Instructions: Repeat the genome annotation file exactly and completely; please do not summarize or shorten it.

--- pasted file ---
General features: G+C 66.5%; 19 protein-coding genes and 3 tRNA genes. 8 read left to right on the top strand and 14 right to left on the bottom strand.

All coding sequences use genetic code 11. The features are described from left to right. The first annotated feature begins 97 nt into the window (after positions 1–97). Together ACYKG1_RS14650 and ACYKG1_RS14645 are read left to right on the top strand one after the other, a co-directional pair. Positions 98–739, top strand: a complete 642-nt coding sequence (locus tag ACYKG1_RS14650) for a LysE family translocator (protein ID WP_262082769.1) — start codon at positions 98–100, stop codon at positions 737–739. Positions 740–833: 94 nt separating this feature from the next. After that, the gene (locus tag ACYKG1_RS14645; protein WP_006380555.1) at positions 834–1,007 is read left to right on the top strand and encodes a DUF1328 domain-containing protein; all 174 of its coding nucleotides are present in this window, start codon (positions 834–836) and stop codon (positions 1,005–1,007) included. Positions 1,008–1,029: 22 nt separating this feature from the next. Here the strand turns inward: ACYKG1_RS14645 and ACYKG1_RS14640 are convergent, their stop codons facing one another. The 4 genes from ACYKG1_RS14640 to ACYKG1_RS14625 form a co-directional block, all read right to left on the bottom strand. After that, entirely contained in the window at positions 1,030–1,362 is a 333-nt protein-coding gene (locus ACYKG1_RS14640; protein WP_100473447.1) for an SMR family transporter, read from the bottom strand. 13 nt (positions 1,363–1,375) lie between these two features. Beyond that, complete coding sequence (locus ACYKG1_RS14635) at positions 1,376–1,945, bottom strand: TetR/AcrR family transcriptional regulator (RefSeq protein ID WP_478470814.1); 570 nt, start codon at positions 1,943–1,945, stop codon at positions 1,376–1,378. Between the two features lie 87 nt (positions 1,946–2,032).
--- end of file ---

General features: G+C 66.5%; 19 protein-coding genes and 3 tRNA genes. 8 read left to right on the top strand and 14 right to left on the bottom strand.

All coding sequences use genetic code 11. The features are described from left to right. The first annotated feature begins 97 nt into the window (after positions 1–97). Together ACYKG1_RS14650 and ACYKG1_RS14645 are read left to right on the top strand one after the other, a co-directional pair. Positions 98–739, top strand: a complete 642-nt coding sequence (locus tag ACYKG1_RS14650) for a LysE family translocator (protein ID WP_262082769.1) — start codon at positions 98–100, stop codon at positions 737–739. Positions 740–833: 94 nt separating this feature from the next. After that, the gene (locus tag ACYKG1_RS14645; protein WP_006380555.1) at positions 834–1,007 is read left to right on the top strand and encodes a DUF1328 domain-containing protein; all 174 of its coding nucleotides are present in this window, start codon (positions 834–836) and stop codon (positions 1,005–1,007) included. Positions 1,008–1,029: 22 nt separating this feature from the next. Here the strand turns inward: ACYKG1_RS14645 and ACYKG1_RS14640 are convergent, their stop codons facing one another. The 4 genes from ACYKG1_RS14640 to ACYKG1_RS14625 form a co-directional block, all read right to left on the bottom strand. After that, entirely contained in the window at positions 1,030–1,362 is a 333-nt protein-coding gene (locus ACYKG1_RS14640; protein WP_100473447.1) for an SMR family transporter, read from the bottom strand. 13 nt (positions 1,363–1,375) lie between these two features. Beyond that, complete coding sequence (locus ACYKG1_RS14635) at positions 1,376–1,945, bottom strand: TetR/AcrR family transcriptional regulator (RefSeq protein ID WP_478470814.1); 570 nt, start codon at positions 1,943–1,945, stop codon at positions 1,376–1,378. Between the two features lie 87 nt (positions 1,946–2,032).